On Halloween night, while out trick-or-treating with a friend and her kids, future Pace Customer Service Representative, Shanna Burchett, impulsively texted her husband, Adam, about becoming foster parents. He didn’t hesitate, texting her back with an emphatic YES.
“Infertility was our issue,” Shanna said. “Adam and I joked around about not having kids so we could live a life of traveling and adventure.”
Call it karma, call it fate, but both Shanna and Adam had endured similar painful experiences with their families growing up, and upon that fateful text on Halloween night, Adam shared Shanna’s same overwhelming urge to dive in. Both had strained relationships with their fathers. Fortunately for Shanna, her mother remarried, and her new stepfather quickly assumed the role of dad.
“When he met my mom, he became the biggest cheerleader for my siblings and me. He taught me everything. That’s when those seeds were planted for me,” Shanna recounted. “Adam and I both realized that our infertility was circumstantial because there were so many children we could share our home with. We want to be the old couple who’ve fostered many kids.”
So began their journey of fostering children who needed someone to love them. That Halloween night text became a catalyst for a future of service together to the benefit of many, many children.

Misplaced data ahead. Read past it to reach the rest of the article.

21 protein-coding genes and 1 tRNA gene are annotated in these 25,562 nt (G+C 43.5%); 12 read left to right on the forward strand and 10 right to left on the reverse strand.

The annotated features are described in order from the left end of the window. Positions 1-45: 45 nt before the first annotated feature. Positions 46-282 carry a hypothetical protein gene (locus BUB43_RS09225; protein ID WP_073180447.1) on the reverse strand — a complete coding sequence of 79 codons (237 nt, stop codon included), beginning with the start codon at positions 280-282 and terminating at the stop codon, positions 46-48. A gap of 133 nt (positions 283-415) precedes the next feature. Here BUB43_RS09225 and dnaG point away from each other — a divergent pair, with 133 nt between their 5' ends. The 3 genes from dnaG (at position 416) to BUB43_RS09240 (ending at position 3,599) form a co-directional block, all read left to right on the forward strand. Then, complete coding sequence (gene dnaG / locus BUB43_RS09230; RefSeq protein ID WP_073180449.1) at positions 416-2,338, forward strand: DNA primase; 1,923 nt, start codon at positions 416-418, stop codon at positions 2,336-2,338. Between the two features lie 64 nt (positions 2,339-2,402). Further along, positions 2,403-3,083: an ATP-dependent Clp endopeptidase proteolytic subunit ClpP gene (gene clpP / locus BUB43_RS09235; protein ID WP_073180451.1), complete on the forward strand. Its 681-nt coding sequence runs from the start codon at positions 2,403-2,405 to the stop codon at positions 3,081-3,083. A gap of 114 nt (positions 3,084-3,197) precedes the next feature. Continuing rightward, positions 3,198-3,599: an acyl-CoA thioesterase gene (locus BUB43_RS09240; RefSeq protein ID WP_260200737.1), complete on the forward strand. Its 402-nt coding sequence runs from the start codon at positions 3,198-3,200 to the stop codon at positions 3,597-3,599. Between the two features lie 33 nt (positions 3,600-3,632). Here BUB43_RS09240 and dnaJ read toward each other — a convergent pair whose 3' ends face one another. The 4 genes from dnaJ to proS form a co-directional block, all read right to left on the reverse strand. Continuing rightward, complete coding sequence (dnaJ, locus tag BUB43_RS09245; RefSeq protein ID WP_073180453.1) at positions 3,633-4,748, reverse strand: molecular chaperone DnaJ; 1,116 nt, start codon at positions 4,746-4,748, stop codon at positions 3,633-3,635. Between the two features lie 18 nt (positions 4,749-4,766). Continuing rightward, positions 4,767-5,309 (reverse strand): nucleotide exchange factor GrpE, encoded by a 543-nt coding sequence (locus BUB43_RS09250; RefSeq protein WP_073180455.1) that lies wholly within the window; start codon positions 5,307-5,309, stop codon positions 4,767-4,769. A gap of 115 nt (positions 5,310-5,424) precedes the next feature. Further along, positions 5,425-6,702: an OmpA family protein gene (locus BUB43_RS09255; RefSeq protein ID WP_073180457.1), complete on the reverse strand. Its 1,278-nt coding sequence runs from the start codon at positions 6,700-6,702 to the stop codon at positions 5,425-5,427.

For many of the world’s most successful companies, their culture includes a mindset of service towards the common good, or social good.
Whether it be one of the world’s largest multibillion dollar corporations or a small, local business, the world has no shortage of stories about the lasting impact company culture can make. The tenets of a company’s culture work internally to provide a platform for energized, motivated, and inspired work serving customers, teammates, vendors, and shareholders.
Company culture also shines through on its broader community. Culture shapes, molds, and directs our actions and forms who we are. Within the culture of most modern businesses, there is a sense of responsibility toward the common good beyond everyday business objectives. There’s a widely held belief that, “If we care about doing the right thing, then when there is a need, we act.” Whether in big ways or small, it’s the acting that counts.
The Coca-Cola Company’s world headquarters is in Atlanta, GA – one of the markets where Pace serves. Founded in Atlanta in 1892, the company’s original product is the iconic Coca-Cola. The Coca-Cola Foundation was founded almost a century later in 1984 by then Chairman and CEO, Roberto Goizueta. Since then, the Coca-Cola Foundation has grown from a local foundation into its current mission as a worldwide philanthropic presence.
Coke commits one percent of its prior year’s operating income annually to the Foundation. In 2017, this equated to over $138 million going directly to benefit 300 organizations and charities across over seventy countries. The Foundation supports diverse endeavors, such as learning, nutrition, fitness, recycling, water stewardship, HIV/AIDS awareness and prevention, the arts, and empowering women in economics and entrepreneurship. The scope of the Cola-Cola Foundation’s resources allow it to make a multidimensional and impressive impact on social good.